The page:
Christine Bongartz, of Manchester, recently joined the Board of Directors of Hunger Free Vermont.
Headquartered in South Burlington, HFV’s mission “is to end the injustice of hunger and malnutrition for all Vermonters.”
“I’m very proud to be part of this organization,” she said in a recent interview.
Bongartz “and brings her experiences in public health administration and serving as a school nurse to the group. She’s collaborated with numerous community partners in these various roles, and has been committed to promoting health and wellness for all in her community,” HFV wrote in a press release announcing her appointment.
The board has 10 members from around Vermont.
The other member from Bennington County is Lisa Helmholz-Adams, of Dorset.
Bongartz is a Registered Nurse, who worked in public health for 32 years. The last four years of her tenure was as district director of the Office of Local Health that covered Bennington County. This past four years she worked part-time as a school nurse in Rutland County.
“As a school nurse I got to experience first hand what hunger is like for young kids,” she said. “Food insecurity is real. It shouldn’t exist in this day and age. That’s one reason why I wanted to be a small part of the work HFV is doing.”
She is particularly interested in the universal school meals program that HFV has been pushing. Because all students get the meals, it takes away the stigma of just students from low-income families getting them, she said.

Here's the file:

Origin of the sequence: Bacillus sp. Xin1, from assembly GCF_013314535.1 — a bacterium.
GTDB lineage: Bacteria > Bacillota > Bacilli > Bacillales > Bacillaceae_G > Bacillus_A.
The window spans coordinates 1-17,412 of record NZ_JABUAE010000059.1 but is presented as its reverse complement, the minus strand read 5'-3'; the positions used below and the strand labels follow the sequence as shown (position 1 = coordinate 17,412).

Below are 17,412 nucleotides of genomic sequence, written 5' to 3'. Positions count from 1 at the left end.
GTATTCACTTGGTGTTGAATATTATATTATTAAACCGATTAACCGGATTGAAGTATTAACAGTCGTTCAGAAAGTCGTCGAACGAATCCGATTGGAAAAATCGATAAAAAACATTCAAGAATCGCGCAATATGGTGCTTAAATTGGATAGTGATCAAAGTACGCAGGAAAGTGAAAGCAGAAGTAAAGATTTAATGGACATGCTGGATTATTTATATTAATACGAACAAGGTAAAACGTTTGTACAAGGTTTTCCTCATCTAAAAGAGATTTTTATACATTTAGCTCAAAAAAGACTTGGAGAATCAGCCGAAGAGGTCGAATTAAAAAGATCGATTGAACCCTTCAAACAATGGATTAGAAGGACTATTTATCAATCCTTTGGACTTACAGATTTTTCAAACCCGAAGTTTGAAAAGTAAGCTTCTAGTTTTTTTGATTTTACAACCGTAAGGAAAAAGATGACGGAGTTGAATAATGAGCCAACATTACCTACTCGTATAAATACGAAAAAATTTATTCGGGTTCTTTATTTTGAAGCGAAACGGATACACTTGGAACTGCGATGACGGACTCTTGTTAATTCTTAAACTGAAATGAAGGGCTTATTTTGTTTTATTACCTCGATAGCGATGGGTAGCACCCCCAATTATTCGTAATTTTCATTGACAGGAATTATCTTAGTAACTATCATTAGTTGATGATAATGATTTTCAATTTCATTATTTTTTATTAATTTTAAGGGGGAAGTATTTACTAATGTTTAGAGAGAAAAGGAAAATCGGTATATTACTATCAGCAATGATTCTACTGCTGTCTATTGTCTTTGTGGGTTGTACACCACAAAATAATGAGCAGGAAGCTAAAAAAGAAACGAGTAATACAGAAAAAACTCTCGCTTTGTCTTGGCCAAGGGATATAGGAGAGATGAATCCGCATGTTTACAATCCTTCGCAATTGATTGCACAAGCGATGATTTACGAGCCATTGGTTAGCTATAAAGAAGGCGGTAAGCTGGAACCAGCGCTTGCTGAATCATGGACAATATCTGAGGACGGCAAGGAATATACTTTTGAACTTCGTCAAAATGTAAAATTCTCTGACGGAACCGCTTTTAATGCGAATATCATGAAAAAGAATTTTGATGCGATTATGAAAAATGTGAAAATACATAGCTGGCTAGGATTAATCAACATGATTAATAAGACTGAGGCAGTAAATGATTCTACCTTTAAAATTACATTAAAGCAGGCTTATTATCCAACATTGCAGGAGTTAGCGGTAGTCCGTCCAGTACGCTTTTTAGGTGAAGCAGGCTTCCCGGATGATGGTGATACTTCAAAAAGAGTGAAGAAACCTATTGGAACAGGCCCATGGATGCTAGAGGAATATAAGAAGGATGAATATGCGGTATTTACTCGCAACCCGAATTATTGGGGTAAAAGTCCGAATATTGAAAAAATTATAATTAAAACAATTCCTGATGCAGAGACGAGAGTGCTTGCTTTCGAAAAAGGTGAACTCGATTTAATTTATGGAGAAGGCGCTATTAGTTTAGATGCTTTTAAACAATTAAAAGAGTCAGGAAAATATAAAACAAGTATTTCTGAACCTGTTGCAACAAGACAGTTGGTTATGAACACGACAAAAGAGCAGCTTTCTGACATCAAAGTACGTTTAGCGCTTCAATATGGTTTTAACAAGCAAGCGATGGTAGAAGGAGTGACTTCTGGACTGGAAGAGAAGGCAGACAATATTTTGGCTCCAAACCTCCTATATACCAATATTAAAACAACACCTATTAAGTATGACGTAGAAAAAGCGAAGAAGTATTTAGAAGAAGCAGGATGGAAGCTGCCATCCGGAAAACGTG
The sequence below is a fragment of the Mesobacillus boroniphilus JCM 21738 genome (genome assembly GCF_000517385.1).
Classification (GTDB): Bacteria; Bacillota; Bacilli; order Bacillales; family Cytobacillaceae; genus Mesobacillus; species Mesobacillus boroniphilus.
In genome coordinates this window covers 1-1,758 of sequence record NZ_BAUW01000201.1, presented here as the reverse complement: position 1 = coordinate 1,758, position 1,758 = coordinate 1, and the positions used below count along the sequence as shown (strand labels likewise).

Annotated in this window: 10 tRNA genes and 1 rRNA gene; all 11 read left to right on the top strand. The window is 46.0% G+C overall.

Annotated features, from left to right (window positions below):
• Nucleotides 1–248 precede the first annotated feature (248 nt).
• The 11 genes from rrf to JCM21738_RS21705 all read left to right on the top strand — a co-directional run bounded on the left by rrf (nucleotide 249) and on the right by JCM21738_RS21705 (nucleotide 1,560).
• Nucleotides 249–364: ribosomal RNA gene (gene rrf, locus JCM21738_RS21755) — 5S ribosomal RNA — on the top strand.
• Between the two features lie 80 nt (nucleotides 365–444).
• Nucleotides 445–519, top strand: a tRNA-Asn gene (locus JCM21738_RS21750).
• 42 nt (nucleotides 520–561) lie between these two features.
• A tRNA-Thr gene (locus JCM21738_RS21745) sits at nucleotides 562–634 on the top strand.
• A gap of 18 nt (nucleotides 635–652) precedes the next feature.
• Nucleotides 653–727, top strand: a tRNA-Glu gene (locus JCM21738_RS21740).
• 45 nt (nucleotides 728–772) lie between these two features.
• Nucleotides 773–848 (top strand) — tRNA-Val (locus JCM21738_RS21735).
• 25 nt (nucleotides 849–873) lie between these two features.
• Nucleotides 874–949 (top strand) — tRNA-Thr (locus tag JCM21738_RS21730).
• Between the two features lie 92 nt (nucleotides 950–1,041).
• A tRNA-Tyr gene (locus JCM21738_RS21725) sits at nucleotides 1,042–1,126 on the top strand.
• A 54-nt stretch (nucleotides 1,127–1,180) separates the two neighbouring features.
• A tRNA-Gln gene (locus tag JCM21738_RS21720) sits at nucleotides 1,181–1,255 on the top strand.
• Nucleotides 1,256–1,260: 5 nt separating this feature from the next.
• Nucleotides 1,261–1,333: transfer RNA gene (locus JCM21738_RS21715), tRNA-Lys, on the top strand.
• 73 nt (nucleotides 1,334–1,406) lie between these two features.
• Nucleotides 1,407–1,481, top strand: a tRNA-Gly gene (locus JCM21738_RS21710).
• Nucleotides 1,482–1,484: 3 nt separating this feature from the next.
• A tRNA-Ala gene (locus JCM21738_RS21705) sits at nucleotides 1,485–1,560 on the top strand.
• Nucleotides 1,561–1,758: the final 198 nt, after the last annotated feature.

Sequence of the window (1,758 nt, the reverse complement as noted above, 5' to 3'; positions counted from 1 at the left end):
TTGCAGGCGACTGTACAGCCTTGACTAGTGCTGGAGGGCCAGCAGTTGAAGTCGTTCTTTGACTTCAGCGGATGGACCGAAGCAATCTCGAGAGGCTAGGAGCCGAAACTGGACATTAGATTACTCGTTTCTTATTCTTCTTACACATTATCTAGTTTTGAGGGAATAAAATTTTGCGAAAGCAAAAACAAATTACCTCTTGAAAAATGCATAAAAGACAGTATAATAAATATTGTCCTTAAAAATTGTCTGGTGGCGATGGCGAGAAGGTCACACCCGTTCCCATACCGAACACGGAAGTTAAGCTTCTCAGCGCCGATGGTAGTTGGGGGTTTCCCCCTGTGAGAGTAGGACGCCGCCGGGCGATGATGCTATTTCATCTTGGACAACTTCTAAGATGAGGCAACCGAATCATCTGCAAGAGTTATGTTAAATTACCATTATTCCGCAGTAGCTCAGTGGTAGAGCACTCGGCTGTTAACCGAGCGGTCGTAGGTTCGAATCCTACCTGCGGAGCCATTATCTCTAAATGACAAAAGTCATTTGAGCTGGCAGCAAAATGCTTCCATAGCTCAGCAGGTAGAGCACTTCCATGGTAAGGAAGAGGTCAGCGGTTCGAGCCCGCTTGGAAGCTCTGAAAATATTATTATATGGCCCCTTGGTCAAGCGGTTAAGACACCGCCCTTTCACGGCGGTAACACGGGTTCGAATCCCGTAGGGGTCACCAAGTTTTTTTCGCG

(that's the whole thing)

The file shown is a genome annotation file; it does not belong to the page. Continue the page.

In working to end hunger, Bongartz is interested in issues across the spectrum, including helping elders. For one thing, meeting their food insecurity issues can help them remain at home.
Bongartz has been a long-time contributor to Hunger Free Vermont. She received email updates about their work and one of them was an open invitation for anyone interested in becoming a board member.
“I knew about HFV but took a deeper dive into their mission and what the board member responsibilities entailed. I was excited about submitting my name and hoped for an interview with Anore Horton, the executive director of HFV,” she said. “Much like the Health Department HFV has a robust strategic plan and is chiefly involved in education and advocacy work. I thought it would be a good fit for my skill set. I also was excited about having southern Vermont being represented. Now there are two board members from this county that sit on the board.”
She has participated in several board orientation sessions and a couple of board meetings by Zoom. “So far, the work has been interesting and there is a lot to learn,” she said.
One of HFV’s most prominent outreach efforts is the 10 Hunger Councils throughout the state. The Bennington Hunger Council draws members from many different sectors concerned with food security. HFV staff attend the meetings and provide information on relevant issues. Bongartz is familiar with the local Hunger Council’s work.
“I think it’s a brilliant part of the plan to have these councils throughout Vermont,” Bongartz said.